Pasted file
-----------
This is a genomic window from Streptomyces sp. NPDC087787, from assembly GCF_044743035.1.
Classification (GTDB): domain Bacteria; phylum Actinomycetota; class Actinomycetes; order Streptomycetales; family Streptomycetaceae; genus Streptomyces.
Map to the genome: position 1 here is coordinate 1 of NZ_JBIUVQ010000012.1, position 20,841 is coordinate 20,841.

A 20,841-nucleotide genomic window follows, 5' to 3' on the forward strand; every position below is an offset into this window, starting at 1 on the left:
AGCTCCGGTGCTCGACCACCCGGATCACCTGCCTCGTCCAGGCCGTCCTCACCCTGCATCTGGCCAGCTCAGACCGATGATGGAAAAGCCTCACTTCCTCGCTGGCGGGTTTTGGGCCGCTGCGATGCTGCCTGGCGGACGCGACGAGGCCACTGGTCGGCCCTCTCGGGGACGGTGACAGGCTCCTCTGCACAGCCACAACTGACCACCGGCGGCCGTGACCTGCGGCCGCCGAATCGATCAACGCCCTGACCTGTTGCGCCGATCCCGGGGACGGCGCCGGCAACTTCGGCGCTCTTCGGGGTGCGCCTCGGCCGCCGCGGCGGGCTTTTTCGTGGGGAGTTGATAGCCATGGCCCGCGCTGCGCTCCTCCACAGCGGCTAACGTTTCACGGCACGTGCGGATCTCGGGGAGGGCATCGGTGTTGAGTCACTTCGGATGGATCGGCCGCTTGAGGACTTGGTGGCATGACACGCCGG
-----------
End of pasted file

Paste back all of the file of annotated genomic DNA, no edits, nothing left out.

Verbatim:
This is a genomic window from Streptomyces sp. NPDC087787, from assembly GCF_044743035.1.
Classification (GTDB): domain Bacteria; phylum Actinomycetota; class Actinomycetes; order Streptomycetales; family Streptomycetaceae; genus Streptomyces.
Map to the genome: position 1 here is coordinate 1 of NZ_JBIUVQ010000012.1, position 20,841 is coordinate 20,841.

A 20,841-nucleotide genomic window follows, 5' to 3' on the forward strand; every position below is an offset into this window, starting at 1 on the left:
AGCTCCGGTGCTCGACCACCCGGATCACCTGCCTCGTCCAGGCCGTCCTCACCCTGCATCTGGCCAGCTCAGACCGATGATGGAAAAGCCTCACTTCCTCGCTGGCGGGTTTTGGGCCGCTGCGATGCTGCCTGGCGGACGCGACGAGGCCACTGGTCGGCCCTCTCGGGGACGGTGACAGGCTCCTCTGCACAGCCACAACTGACCACCGGCGGCCGTGACCTGCGGCCGCCGAATCGATCAACGCCCTGACCTGTTGCGCCGATCCCGGGGACGGCGCCGGCAACTTCGGCGCTCTTCGGGGTGCGCCTCGGCCGCCGCGGCGGGCTTTTTCGTGGGGAGTTGATAGCCATGGCCCGCGCTGCGCTCCTCCACAGCGGCTAACGTTTCACGGCACGTGCGGATCTCGGGGAGGGCATCGGTGTTGAGTCACTTCGGATGGATCGGCCGCTTGAGGACTTGGTGGCATGACACGCCGG